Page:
The novel follows three modern women as they attempt to find their way in the romantic world. Grace and Annie are looking for their ‘one’. Grace finds the woman she thinks it may be. However, she actually re-evaluates everything she thought she wanted. And Annie has always been told what she wants according to her mother. However, that is not what she really wants, as she is her own independent woman. Meanwhile, Violet, Annie’s best friend, needs to understand her place in the world, but will she let herself find out?
All these women’s lives become entwined, even if they never realise it.
This is a story that is very character driven, rather than action. You follow each woman on their journey of self-discovery and see how each event and encounter influences their choices.
This book reads as a series of episodes – and it did take me a couple of ‘episodes’ to get into the story, but it grew on me. I became quite involved in the lives of each of these women. And, well, the ‘villains’ of the story may have seemed obvious but, also, unfortunately are probably ‘characters’ that many may have had an encounter with.
I would consider this a modern love story, but it probably has quite a number of life lessons amongst its pages too. Especially the very important reminder that, first and foremost, you should love yourself – and not change for anybody.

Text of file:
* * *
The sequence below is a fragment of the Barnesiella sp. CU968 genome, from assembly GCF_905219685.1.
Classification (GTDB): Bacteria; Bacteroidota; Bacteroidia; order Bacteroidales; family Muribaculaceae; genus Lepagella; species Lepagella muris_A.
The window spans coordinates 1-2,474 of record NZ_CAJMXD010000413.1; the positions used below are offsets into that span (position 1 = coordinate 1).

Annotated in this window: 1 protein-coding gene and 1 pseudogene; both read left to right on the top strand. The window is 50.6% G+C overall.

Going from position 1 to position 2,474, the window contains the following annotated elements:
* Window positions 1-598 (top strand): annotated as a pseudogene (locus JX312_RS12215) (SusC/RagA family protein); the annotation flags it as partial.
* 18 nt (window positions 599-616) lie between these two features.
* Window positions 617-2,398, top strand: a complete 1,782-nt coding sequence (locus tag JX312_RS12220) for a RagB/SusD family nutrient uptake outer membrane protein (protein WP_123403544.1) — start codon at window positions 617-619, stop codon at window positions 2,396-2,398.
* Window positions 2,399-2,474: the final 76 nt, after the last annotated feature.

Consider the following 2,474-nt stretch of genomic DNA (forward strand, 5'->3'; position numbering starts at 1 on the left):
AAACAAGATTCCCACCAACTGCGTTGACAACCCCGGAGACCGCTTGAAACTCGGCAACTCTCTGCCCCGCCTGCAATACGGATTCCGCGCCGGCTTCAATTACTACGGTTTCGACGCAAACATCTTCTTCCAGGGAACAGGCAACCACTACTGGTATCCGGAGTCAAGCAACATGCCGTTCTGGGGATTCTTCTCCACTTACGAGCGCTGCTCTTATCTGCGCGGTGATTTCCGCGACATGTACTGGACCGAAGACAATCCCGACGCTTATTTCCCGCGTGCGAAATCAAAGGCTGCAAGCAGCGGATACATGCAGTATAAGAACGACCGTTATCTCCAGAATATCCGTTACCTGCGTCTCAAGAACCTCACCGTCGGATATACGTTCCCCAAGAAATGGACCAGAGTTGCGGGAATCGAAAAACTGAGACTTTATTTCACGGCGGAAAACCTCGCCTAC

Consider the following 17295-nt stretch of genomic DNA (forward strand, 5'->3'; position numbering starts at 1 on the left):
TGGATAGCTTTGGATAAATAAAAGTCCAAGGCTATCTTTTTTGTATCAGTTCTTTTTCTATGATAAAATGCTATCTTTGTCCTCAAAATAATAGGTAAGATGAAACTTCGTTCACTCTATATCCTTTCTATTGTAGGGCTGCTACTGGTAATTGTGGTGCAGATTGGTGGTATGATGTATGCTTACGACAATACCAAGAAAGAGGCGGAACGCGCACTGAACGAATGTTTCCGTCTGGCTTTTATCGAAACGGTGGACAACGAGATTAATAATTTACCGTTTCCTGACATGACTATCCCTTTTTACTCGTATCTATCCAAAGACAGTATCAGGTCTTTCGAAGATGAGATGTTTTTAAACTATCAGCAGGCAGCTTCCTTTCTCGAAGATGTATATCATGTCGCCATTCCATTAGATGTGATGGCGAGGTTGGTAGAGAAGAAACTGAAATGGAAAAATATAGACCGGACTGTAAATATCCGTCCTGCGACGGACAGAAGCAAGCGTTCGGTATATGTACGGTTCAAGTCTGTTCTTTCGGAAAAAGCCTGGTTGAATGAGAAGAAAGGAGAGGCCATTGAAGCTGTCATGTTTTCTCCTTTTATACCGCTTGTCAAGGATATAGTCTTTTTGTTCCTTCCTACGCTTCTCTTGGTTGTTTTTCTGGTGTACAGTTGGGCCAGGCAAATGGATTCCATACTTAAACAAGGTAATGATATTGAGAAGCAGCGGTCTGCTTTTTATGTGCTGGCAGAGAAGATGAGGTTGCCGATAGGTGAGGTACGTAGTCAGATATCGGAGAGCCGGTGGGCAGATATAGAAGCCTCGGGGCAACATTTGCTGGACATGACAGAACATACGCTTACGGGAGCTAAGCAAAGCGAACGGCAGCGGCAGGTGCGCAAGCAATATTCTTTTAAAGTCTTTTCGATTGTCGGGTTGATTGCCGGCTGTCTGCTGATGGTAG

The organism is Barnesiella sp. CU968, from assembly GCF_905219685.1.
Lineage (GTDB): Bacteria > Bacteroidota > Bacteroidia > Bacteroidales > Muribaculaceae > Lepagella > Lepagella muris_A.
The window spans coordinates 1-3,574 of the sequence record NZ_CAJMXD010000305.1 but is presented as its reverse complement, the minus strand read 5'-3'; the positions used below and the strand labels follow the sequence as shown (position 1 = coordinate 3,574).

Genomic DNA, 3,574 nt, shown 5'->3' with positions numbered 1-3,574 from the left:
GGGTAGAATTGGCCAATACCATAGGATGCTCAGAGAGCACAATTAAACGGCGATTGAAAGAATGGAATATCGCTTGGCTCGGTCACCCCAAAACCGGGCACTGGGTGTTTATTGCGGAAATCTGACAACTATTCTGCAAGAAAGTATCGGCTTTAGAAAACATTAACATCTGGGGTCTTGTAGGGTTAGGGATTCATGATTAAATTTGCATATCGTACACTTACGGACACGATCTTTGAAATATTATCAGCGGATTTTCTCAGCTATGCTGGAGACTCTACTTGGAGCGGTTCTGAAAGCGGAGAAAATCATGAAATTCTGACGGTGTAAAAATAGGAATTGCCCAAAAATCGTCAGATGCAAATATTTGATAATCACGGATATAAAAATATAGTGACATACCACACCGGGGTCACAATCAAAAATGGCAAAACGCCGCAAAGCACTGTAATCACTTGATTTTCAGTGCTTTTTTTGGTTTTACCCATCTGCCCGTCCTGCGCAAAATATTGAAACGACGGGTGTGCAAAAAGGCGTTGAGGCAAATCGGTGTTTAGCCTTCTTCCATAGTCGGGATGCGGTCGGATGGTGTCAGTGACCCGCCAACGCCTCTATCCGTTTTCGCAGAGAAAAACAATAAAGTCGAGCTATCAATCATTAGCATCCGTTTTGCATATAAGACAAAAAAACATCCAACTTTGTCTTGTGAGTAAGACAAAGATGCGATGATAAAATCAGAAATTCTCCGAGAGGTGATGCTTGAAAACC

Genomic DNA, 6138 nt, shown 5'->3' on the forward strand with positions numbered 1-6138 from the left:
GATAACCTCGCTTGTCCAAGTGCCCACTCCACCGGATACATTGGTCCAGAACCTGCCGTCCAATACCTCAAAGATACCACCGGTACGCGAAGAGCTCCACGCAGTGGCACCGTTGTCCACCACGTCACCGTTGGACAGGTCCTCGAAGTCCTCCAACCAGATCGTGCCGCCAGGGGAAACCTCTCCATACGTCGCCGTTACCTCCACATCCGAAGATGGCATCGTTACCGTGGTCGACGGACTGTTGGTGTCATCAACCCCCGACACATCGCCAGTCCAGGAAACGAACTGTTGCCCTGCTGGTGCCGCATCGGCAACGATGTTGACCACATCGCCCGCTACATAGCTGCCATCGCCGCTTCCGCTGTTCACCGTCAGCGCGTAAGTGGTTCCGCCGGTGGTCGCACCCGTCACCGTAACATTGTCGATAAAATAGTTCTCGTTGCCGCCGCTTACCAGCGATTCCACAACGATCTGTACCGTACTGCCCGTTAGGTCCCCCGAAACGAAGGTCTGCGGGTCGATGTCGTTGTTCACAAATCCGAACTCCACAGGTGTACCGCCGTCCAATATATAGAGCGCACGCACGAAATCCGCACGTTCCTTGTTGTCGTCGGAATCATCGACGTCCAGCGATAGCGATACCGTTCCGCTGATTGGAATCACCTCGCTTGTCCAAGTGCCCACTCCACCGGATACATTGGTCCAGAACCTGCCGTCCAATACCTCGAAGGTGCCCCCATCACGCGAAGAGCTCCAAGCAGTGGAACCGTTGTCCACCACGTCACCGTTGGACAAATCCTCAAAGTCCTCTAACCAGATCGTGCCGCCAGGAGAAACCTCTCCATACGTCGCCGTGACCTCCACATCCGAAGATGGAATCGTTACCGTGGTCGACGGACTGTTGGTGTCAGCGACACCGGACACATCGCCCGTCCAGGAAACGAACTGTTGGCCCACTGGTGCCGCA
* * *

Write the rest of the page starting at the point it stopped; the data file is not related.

Around this time last year, I was going to go to an author event with Karen M McManus and Holly Jackson – and then a global pandemic struck. However, that does not stop us enjoying the books these fabulous authors write, so I was excited when ‘The Cousins’ hit the bookshops.
‘The Cousins’ is another great piece of YA fiction. In fact, I feel I have enjoyed this one the most, and I have loved them all. This has all the ingredients you expect from a great thriller – secrets, lies, unknown dark figures and a family mystery. And all this creates a brilliant page-turner (in fact, like all dedicated bookworms, I read past my bedtime because I had to know what happened).
As I always say, I don’t want to give away too much about the book, as it is a thriller. What I will say is that if you have enjoyed the other books from Karen M McManus then you will enjoy this one. I could say so much more but I don’t trust myself not to spoil it. But, please, if you love a YA thriller, go on the adventure with the cousins Aubrey, Milly and Jonah Story.
Dare I say it? I preferred this to ‘The Flatshare’. Don’t get me wrong, I loved ‘The Flatshare’, but I loved ‘The Switch’ even more. I think possibly because, as a story, it was a little more relatable. This was full of situations and scenarios that many of us may have found ourselves in or at least could relate to from our own experiences.
Also, not only is this a book of strong female characters, but Eileen is an amazing older character. I loved that this book was willing to explore the lives of women of a variety of ages, and wasn’t willing to shy away from romance for the older lady. But, also, it made it clear that age is only a number – Leena certainly benefits from the friendships she develops with her Grandma’s friends when they switch lives – and Eileen is definitely a tour de force for Leena’s friends in London.